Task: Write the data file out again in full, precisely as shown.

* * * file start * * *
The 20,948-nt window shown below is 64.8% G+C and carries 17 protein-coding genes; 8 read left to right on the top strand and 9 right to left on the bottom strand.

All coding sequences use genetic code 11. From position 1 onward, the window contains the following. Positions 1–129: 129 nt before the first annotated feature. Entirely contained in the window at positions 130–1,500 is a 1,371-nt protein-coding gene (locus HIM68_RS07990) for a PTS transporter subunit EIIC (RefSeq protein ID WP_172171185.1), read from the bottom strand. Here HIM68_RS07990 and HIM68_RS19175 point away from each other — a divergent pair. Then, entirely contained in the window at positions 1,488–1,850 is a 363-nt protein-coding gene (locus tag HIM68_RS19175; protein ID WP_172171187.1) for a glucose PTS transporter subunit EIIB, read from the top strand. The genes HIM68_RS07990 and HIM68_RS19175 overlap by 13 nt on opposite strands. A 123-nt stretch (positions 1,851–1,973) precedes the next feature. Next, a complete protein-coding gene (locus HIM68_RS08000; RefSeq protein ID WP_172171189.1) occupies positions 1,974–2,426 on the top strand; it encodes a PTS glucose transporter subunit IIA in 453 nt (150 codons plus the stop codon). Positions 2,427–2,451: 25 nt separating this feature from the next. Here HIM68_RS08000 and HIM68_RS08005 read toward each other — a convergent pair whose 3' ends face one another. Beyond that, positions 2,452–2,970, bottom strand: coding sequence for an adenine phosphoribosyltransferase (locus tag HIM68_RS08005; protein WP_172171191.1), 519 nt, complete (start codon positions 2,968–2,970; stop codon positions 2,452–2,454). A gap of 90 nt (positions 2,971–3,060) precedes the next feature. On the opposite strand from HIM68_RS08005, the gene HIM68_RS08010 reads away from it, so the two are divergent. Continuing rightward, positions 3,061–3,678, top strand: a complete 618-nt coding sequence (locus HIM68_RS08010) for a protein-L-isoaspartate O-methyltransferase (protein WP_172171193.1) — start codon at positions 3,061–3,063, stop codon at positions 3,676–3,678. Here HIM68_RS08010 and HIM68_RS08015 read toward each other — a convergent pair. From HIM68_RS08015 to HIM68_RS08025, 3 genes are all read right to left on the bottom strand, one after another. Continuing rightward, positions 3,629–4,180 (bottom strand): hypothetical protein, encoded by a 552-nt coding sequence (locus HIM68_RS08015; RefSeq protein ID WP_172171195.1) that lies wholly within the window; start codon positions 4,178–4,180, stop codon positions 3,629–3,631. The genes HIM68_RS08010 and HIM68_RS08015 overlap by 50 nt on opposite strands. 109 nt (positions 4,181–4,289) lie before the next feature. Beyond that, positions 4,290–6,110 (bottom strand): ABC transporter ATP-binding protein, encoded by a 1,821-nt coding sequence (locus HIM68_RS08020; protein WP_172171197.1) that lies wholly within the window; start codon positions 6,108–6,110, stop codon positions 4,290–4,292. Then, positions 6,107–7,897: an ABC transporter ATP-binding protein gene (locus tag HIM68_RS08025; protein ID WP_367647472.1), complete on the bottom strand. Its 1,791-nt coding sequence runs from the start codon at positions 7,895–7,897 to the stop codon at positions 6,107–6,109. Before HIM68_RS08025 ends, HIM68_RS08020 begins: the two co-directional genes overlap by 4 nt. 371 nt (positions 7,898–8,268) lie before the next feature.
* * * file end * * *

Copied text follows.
The 20,948-nt window shown below is 64.8% G+C and carries 17 protein-coding genes; 8 read left to right on the top strand and 9 right to left on the bottom strand.

All coding sequences use genetic code 11. From position 1 onward, the window contains the following. Positions 1–129: 129 nt before the first annotated feature. Entirely contained in the window at positions 130–1,500 is a 1,371-nt protein-coding gene (locus HIM68_RS07990) for a PTS transporter subunit EIIC (RefSeq protein ID WP_172171185.1), read from the bottom strand. Here HIM68_RS07990 and HIM68_RS19175 point away from each other — a divergent pair. Then, entirely contained in the window at positions 1,488–1,850 is a 363-nt protein-coding gene (locus tag HIM68_RS19175; protein ID WP_172171187.1) for a glucose PTS transporter subunit EIIB, read from the top strand. The genes HIM68_RS07990 and HIM68_RS19175 overlap by 13 nt on opposite strands. A 123-nt stretch (positions 1,851–1,973) precedes the next feature. Next, a complete protein-coding gene (locus HIM68_RS08000; RefSeq protein ID WP_172171189.1) occupies positions 1,974–2,426 on the top strand; it encodes a PTS glucose transporter subunit IIA in 453 nt (150 codons plus the stop codon). Positions 2,427–2,451: 25 nt separating this feature from the next. Here HIM68_RS08000 and HIM68_RS08005 read toward each other — a convergent pair whose 3' ends face one another. Beyond that, positions 2,452–2,970, bottom strand: coding sequence for an adenine phosphoribosyltransferase (locus tag HIM68_RS08005; protein WP_172171191.1), 519 nt, complete (start codon positions 2,968–2,970; stop codon positions 2,452–2,454). A gap of 90 nt (positions 2,971–3,060) precedes the next feature. On the opposite strand from HIM68_RS08005, the gene HIM68_RS08010 reads away from it, so the two are divergent. Continuing rightward, positions 3,061–3,678, top strand: a complete 618-nt coding sequence (locus HIM68_RS08010) for a protein-L-isoaspartate O-methyltransferase (protein WP_172171193.1) — start codon at positions 3,061–3,063, stop codon at positions 3,676–3,678. Here HIM68_RS08010 and HIM68_RS08015 read toward each other — a convergent pair. From HIM68_RS08015 to HIM68_RS08025, 3 genes are all read right to left on the bottom strand, one after another. Continuing rightward, positions 3,629–4,180 (bottom strand): hypothetical protein, encoded by a 552-nt coding sequence (locus HIM68_RS08015; RefSeq protein ID WP_172171195.1) that lies wholly within the window; start codon positions 4,178–4,180, stop codon positions 3,629–3,631. The genes HIM68_RS08010 and HIM68_RS08015 overlap by 50 nt on opposite strands. 109 nt (positions 4,181–4,289) lie before the next feature. Beyond that, positions 4,290–6,110 (bottom strand): ABC transporter ATP-binding protein, encoded by a 1,821-nt coding sequence (locus HIM68_RS08020; protein WP_172171197.1) that lies wholly within the window; start codon positions 6,108–6,110, stop codon positions 4,290–4,292. Then, positions 6,107–7,897: an ABC transporter ATP-binding protein gene (locus tag HIM68_RS08025; protein ID WP_367647472.1), complete on the bottom strand. Its 1,791-nt coding sequence runs from the start codon at positions 7,895–7,897 to the stop codon at positions 6,107–6,109. Before HIM68_RS08025 ends, HIM68_RS08020 begins: the two co-directional genes overlap by 4 nt. 371 nt (positions 7,898–8,268) lie before the next feature.